Wednesday, November 19, 2014
When Did I Start Smelling Like Starbucks?
The other day, as I stepped into the shower for my morning ablutions, I looked at the shelf where all my personal products sat lined up, waiting for their very important role. Something I never noticed before struck me this particular morning.
My shampoo and conditioner are made with green tea extracts. Body wash is "Chai Latte Scent." Face scrub? Orange and grapefruit with honey. Shave cream, vanilla almond.
I'm a walking cornucopia of smells that can be found in your local coffee shop! Even the cream I use to reduce the dark circles under my eyes contains...wait for it...caffeine.
How did this happen? Is it just me? Or are we all walking around in an aromatic cloud of "Essence of Barista"?
I think back to when my mother was my age and try to recall the items on her bathroom shelf. Now, admittedly, I'm a lot more vain than my mother ever was. I insist that when I die, regardless of my age at the time, my hair will *still* be this color. I generally don't go to the end of my driveway to get the mail unless my hair is styled and my makeup is done. (The hair and makeup mandate does get lifted for writing deadlines, but the mail gets stopped then, too!) Still, I picture that shelf in my mind and I see:
Cream deodorant (Secret, I think. I remember the jar because when I was about ten, I was goofing around with her stuff and dropped it. The glass shattered and I wound up with a nice-sized shard in my foot.)
Hair spray (Aqua Net--the lacquer of hair sprays. The stuff that single-handedly shredded the ozone layer.)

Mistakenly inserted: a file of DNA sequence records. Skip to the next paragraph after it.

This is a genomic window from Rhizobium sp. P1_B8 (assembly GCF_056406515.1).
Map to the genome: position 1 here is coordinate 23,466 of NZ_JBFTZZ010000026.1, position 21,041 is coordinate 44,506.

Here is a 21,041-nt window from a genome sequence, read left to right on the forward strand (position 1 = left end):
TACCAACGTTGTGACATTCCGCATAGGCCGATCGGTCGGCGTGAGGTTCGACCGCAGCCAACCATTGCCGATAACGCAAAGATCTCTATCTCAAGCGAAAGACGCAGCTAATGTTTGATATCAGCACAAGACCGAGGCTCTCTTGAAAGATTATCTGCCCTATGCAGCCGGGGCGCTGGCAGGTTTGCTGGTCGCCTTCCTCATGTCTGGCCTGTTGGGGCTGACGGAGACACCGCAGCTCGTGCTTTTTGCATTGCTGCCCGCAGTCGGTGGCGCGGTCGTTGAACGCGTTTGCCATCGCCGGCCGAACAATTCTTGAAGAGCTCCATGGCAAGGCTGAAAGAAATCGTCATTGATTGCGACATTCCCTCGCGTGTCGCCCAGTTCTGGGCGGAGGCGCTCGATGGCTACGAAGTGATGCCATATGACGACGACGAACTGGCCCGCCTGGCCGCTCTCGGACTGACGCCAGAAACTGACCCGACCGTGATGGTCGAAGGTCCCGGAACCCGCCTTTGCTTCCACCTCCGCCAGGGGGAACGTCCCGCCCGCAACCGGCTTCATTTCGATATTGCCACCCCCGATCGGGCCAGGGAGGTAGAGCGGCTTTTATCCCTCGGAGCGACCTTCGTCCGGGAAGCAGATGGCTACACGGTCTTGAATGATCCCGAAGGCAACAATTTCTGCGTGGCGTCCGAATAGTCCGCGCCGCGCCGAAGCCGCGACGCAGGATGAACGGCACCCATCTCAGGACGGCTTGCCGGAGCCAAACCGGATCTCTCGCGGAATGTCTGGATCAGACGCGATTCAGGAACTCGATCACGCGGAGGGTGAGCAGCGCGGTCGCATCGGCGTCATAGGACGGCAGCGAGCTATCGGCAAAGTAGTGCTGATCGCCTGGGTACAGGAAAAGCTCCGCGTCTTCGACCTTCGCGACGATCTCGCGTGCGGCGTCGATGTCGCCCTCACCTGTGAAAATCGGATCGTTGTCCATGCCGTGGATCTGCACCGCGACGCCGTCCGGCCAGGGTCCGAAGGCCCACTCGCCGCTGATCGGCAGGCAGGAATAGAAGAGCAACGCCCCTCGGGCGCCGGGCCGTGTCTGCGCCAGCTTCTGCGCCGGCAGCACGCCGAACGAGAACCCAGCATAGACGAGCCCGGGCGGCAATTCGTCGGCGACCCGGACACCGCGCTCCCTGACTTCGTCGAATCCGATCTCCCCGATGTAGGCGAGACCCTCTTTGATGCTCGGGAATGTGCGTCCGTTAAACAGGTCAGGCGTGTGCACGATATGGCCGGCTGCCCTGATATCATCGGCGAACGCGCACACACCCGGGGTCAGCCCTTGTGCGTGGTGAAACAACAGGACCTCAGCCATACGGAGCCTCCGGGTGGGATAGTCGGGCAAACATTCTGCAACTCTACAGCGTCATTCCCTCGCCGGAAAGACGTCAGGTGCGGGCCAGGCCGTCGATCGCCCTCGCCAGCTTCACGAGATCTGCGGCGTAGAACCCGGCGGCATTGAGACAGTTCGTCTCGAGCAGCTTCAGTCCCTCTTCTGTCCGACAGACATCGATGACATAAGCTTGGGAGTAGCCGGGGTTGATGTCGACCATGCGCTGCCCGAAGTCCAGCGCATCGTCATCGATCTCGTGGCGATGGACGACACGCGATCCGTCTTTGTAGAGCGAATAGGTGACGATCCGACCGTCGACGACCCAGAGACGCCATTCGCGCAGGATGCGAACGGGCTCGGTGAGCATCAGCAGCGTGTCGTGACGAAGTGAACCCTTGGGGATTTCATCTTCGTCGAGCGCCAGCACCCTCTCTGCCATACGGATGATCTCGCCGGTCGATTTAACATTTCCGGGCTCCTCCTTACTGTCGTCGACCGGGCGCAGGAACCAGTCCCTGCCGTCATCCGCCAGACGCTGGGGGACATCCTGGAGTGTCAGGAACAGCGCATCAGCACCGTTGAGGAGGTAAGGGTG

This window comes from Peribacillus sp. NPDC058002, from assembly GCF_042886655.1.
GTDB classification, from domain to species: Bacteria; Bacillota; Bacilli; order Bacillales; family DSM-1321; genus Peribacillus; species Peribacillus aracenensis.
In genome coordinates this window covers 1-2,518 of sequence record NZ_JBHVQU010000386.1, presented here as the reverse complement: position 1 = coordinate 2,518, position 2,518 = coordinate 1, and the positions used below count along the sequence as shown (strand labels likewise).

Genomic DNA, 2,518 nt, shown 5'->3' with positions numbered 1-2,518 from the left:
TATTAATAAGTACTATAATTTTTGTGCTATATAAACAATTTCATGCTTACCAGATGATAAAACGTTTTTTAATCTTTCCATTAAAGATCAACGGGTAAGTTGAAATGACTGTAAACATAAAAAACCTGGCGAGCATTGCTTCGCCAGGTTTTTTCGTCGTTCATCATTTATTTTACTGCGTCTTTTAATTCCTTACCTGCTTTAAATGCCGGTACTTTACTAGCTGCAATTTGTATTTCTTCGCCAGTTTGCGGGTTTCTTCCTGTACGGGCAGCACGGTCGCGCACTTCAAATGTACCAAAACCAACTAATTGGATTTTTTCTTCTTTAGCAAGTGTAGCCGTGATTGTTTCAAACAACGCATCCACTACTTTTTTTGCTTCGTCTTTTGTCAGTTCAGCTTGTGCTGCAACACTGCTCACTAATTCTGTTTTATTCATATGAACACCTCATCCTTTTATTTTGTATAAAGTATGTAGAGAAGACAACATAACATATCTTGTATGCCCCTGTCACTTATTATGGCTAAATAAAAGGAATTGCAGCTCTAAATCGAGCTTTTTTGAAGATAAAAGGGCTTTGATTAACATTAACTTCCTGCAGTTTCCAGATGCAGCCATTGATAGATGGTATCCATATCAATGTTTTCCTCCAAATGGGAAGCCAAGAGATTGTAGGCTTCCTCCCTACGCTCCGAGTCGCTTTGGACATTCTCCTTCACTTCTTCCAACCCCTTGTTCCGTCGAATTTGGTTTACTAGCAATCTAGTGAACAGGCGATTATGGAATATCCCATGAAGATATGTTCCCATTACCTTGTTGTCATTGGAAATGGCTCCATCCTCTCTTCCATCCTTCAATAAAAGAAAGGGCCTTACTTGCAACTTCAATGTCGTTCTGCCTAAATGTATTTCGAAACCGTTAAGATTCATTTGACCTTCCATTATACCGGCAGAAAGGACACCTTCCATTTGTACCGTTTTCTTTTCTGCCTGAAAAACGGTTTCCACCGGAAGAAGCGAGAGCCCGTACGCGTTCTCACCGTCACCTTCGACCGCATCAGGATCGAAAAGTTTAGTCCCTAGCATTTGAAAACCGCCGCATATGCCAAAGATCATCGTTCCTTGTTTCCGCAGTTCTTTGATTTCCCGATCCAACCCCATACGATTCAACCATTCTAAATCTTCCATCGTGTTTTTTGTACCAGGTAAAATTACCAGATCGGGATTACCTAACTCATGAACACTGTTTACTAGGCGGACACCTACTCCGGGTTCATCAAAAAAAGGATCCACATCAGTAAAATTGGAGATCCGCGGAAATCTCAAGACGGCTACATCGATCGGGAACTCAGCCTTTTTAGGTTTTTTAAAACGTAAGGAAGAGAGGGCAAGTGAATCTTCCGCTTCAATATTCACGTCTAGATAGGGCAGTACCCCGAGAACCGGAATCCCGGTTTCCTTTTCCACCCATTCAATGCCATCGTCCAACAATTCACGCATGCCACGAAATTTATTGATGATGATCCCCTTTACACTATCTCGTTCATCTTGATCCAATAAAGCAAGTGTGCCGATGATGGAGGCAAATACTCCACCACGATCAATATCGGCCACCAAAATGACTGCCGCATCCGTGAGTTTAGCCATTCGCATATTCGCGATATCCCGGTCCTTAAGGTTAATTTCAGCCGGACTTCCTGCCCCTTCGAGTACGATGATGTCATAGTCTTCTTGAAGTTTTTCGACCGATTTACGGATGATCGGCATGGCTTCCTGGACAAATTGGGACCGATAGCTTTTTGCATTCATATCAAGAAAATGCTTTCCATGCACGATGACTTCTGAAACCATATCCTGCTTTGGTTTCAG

Shampoo (Breck. Or sometimes, Prell. No scent.)
Conditioner? No one used conditioner in those days. Detangler, maybe. And that had no discernible scent. Except maybe...chemical. Like science lab in junior high school.
In fact, when I think about how my mother smelled, you know what comes to mind? Bleach. Seriously. To this day, many decades after my childhood ended, I still remember my mother whenever I smell bleach, particularly on skin. It's a unique scent.
Of course, to trigger that memory, these days, I have to visit a laundromat. Not exactly the ideal spot to honor those we loved and lost.
Does this mean that one day, many years hence I hope, whenever my kids want to remember me, they'll have to head to Starbucks? I guess I can live with that.
"Hoist those cups up high and slug one back for your old ma. And while you're at it, order me a cinnamon dolce latte, will ya?"
Gina Ardito is the award-winning international author of more
than twenty romances, a legendary singer in confined spaces (her car, the
shower, her office cubicle), and a killer of houseplants. She
hosts fun, informative workshops for writers around the country. In 2012, Gina
was named a Woman of Outstanding Leadership by the International Women’s
Leadership Association, but to her friends, she’s still just a shenanigator. A
native of Long Island, New York, she lives with her husband, two children, a
bionic dog, and their two cat overlords. For more info on Gina and her books,
you can visit her website at ginaardito.com, follow Gina on Facebook